A History of the County of Suffolk: Volume 2. Originally published by Victoria County History, London, 1975.
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43. THE CARMELITE FRIARS OF IPSWICH
The Carmelite or White Friars seem to have been established at Ipswich in 1278, for their settlement here was contemporary with that at Winchester, which took place at that date. In that year a provincial chapter of the Carmelites was held at Norwich, and there seems good reason to believe that the founding of a house in the second great town of East Anglia was determined at that chapter, and the members of the new community chosen from those of Norwich. (fn. 1)
They were established on land that eventually extended from St. Stephen's Lane to Queen Street on the south side of the Butter Market. The first record of the extension of the site occurs in 1297, when licence was granted for the Carmelite friars of Ipswich to enclose a lane called 'Erodesland,' 26 perches long and 8 ft. broad, for the enlargement of their dwellingplace. (fn. 2)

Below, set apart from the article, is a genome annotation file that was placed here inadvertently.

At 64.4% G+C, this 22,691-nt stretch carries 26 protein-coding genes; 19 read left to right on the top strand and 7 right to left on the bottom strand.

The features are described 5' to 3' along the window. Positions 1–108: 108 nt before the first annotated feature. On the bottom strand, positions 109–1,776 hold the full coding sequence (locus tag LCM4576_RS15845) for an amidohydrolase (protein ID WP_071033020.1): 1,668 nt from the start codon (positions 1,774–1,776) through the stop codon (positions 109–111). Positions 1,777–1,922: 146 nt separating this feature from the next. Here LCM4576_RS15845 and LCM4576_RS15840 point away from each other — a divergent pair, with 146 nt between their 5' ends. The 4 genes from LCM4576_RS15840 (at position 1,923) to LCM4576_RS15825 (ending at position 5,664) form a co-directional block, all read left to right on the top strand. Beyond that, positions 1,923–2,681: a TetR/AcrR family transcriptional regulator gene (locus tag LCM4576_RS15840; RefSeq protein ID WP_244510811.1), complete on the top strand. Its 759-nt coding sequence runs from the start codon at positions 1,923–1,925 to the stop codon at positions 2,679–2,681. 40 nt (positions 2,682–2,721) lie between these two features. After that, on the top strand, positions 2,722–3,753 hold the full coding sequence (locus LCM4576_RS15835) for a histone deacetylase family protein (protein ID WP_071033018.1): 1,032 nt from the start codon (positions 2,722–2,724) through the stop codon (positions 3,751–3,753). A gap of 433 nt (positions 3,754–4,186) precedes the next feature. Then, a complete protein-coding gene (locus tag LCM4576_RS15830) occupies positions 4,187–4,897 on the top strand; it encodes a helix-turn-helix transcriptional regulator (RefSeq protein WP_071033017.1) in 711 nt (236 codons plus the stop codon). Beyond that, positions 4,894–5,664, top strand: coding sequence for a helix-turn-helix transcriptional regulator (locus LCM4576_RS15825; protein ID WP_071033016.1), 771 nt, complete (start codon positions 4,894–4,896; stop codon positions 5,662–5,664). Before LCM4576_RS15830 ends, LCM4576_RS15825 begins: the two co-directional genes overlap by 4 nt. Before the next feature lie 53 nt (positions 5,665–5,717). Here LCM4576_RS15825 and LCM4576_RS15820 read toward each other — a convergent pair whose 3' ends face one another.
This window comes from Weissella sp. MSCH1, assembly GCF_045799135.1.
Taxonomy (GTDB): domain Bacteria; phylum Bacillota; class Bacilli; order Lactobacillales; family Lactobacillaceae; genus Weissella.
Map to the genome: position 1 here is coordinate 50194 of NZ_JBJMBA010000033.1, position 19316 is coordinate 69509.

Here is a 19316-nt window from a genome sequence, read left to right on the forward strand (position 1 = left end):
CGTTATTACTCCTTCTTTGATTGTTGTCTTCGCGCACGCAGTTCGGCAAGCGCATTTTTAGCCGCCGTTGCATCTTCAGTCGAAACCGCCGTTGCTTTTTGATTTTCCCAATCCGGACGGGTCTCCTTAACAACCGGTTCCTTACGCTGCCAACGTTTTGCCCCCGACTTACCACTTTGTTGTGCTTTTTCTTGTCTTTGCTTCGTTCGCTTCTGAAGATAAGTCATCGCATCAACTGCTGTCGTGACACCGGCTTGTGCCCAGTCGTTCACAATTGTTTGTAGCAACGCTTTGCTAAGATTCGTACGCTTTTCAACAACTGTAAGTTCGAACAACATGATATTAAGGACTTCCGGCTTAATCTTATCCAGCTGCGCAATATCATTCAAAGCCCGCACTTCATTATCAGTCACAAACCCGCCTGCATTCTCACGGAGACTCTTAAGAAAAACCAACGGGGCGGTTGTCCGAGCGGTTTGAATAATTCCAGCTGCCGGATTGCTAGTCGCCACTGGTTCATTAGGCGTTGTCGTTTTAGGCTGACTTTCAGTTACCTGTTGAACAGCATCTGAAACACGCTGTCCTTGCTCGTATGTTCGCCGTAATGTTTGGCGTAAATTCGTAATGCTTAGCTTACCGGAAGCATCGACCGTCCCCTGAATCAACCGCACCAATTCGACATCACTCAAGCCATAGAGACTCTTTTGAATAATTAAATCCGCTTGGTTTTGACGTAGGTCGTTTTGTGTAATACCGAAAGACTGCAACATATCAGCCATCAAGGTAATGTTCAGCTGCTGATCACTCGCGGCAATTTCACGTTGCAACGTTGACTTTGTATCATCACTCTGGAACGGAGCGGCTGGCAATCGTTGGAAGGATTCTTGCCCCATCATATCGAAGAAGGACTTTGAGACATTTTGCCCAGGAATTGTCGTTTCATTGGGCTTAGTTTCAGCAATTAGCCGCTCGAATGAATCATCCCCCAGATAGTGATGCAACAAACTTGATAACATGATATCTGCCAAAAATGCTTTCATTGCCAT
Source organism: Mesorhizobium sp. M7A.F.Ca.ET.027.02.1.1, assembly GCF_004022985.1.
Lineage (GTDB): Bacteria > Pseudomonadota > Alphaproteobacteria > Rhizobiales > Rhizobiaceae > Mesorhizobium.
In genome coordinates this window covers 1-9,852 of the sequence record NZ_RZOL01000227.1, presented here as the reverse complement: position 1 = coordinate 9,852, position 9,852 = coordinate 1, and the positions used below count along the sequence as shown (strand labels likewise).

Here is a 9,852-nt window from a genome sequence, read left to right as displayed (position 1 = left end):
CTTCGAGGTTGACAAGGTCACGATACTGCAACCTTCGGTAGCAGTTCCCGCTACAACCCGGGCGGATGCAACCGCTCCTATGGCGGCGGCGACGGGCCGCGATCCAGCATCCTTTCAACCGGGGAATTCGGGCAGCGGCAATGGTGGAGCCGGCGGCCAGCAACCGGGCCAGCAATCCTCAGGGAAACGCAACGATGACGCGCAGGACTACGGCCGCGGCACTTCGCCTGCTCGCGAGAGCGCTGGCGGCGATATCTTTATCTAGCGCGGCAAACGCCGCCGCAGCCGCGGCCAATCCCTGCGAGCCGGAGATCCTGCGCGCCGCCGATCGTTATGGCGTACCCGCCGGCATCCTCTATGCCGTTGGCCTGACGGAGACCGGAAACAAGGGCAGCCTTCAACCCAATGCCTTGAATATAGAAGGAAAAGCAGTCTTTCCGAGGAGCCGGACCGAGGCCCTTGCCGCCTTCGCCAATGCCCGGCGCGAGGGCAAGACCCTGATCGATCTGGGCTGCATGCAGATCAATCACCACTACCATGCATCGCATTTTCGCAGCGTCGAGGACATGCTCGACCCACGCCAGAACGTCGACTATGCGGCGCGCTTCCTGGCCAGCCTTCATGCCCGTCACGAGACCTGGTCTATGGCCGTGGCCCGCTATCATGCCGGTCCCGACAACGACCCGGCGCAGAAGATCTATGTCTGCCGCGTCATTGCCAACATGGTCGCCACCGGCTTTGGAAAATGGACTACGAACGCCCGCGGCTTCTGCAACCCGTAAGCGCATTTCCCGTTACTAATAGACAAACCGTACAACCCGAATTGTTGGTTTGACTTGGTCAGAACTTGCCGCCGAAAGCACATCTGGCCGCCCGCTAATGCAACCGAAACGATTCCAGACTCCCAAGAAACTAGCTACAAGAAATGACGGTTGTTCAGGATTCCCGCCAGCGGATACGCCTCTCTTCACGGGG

Pardon was granted to the Carmelites of Ipswich in December, 1344, for having acquired in fee, without licence from Edward I, various small plots of land adjoining their area for enlarging the conventual buildings and church, (fn. 3) and in 1321 a further extension of their buildings was begun, for in that year the prior obtained licence to acquire twelve small plots of adjacent land for that purpose. (fn. 4) Thomas le Coteler was licensed in 1333 to alienate to the priory of Mount Carmel an adjacent messuage for the enlargement of their house, (fn. 5) and Thomas de Lowdham gave a further small plot of adjoining land in 1377. (fn. 6)
The last-known enlargement of their premises occurred in 1396, when John Reppes, the prior, purchased two messuages from John Warton and Margaret his wife for the sum of 100 marks. (fn. 7)
Ipswich was often chosen for the meetings of the provincial chapters of the White Friars, so that it may be fairly assumed that the house was of sufficient size soon after its foundation to accommodate a large number of visitors. At the chapter held at Ipswich in 1300, William Ludlyngton, then prior of the Ipswich House, was elected provincial. In 1312 the provincial chapter elected John Berkhamstead, prior of Ipswich, provincial. Several other friars of this house attained, from time to time, to the honour of provincial; among them were John Polsted in 1335, and John Kynyngham in 1393.
The conventual church was rebuilt in the latter part of the fifteenth century. It was consecrated by Friar Thomas Bradleyce (alias Scrope), bishop of Dromore, a man noted for his special sanctity, in 1477.